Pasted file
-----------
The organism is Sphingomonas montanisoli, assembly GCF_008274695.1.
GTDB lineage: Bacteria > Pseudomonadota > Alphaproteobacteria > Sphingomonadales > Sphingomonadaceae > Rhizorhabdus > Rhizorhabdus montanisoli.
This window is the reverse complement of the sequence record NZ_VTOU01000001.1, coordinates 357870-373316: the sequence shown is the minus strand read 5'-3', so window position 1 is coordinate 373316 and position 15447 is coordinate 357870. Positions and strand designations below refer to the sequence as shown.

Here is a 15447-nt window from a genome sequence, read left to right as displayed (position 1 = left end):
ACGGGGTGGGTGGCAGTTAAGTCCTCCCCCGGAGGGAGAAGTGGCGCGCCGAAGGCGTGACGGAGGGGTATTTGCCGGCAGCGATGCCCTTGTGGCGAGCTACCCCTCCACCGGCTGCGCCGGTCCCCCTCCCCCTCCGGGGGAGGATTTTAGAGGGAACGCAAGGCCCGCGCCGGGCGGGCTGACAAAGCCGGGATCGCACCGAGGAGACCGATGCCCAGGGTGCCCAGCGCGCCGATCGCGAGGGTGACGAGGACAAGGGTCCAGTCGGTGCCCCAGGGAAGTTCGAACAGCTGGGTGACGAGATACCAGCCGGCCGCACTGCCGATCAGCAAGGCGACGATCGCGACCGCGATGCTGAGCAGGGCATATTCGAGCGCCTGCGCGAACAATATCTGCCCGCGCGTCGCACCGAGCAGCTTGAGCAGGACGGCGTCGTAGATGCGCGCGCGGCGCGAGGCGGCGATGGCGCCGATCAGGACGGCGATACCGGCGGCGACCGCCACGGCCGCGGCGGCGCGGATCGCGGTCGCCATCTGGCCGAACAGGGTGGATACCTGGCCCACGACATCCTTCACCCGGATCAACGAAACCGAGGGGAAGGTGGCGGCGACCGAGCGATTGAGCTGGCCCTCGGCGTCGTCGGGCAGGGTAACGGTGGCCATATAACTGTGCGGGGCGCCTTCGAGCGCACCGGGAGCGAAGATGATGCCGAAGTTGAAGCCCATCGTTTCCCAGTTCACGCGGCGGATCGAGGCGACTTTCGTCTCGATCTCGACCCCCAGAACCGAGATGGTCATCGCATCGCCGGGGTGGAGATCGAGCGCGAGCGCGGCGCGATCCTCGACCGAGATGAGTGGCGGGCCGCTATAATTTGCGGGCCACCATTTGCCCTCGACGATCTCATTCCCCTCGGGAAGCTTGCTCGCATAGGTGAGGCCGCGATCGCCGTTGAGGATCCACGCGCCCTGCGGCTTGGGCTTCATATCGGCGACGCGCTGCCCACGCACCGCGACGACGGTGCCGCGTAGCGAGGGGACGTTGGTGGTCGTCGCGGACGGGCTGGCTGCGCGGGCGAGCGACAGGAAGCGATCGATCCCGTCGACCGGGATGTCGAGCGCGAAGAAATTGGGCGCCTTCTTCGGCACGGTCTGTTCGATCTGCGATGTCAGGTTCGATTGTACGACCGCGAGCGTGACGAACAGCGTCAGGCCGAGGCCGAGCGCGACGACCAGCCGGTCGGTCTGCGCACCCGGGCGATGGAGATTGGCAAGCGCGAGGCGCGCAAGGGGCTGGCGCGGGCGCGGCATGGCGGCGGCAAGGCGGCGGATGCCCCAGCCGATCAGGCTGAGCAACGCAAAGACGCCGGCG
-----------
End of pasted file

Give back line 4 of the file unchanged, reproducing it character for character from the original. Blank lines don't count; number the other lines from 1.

Here is a 15447-nt window from a genome sequence, read left to right as displayed (position 1 = left end):